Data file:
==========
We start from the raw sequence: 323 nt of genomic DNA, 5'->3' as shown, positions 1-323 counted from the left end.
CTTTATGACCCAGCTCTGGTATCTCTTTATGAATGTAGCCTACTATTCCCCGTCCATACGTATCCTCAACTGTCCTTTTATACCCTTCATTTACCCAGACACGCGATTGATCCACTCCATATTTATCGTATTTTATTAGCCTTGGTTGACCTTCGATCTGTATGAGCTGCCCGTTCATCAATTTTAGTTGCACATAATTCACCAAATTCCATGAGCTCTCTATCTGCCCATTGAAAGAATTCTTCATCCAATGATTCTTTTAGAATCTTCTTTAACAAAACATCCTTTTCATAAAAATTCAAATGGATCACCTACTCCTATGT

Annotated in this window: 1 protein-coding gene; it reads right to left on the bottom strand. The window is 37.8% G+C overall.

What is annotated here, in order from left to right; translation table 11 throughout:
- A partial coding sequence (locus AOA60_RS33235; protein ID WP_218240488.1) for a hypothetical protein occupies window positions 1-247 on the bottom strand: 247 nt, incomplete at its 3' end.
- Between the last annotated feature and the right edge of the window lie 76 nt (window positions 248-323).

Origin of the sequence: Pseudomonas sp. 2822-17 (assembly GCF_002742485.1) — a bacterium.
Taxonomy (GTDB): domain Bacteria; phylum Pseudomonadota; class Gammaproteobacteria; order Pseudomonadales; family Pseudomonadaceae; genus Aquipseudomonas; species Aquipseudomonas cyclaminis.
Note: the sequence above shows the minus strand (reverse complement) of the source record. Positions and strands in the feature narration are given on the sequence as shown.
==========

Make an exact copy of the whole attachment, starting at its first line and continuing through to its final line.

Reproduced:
We start from the raw sequence: 323 nt of genomic DNA, 5'->3' as shown, positions 1-323 counted from the left end.
CTTTATGACCCAGCTCTGGTATCTCTTTATGAATGTAGCCTACTATTCCCCGTCCATACGTATCCTCAACTGTCCTTTTATACCCTTCATTTACCCAGACACGCGATTGATCCACTCCATATTTATCGTATTTTATTAGCCTTGGTTGACCTTCGATCTGTATGAGCTGCCCGTTCATCAATTTTAGTTGCACATAATTCACCAAATTCCATGAGCTCTCTATCTGCCCATTGAAAGAATTCTTCATCCAATGATTCTTTTAGAATCTTCTTTAACAAAACATCCTTTTCATAAAAATTCAAATGGATCACCTACTCCTATGT

Annotated in this window: 1 protein-coding gene; it reads right to left on the bottom strand. The window is 37.8% G+C overall.

What is annotated here, in order from left to right; translation table 11 throughout:
- A partial coding sequence (locus AOA60_RS33235; protein ID WP_218240488.1) for a hypothetical protein occupies window positions 1-247 on the bottom strand: 247 nt, incomplete at its 3' end.
- Between the last annotated feature and the right edge of the window lie 76 nt (window positions 248-323).

Origin of the sequence: Pseudomonas sp. 2822-17 (assembly GCF_002742485.1) — a bacterium.
Taxonomy (GTDB): domain Bacteria; phylum Pseudomonadota; class Gammaproteobacteria; order Pseudomonadales; family Pseudomonadaceae; genus Aquipseudomonas; species Aquipseudomonas cyclaminis.
Note: the sequence above shows the minus strand (reverse complement) of the source record. Positions and strands in the feature narration are given on the sequence as shown.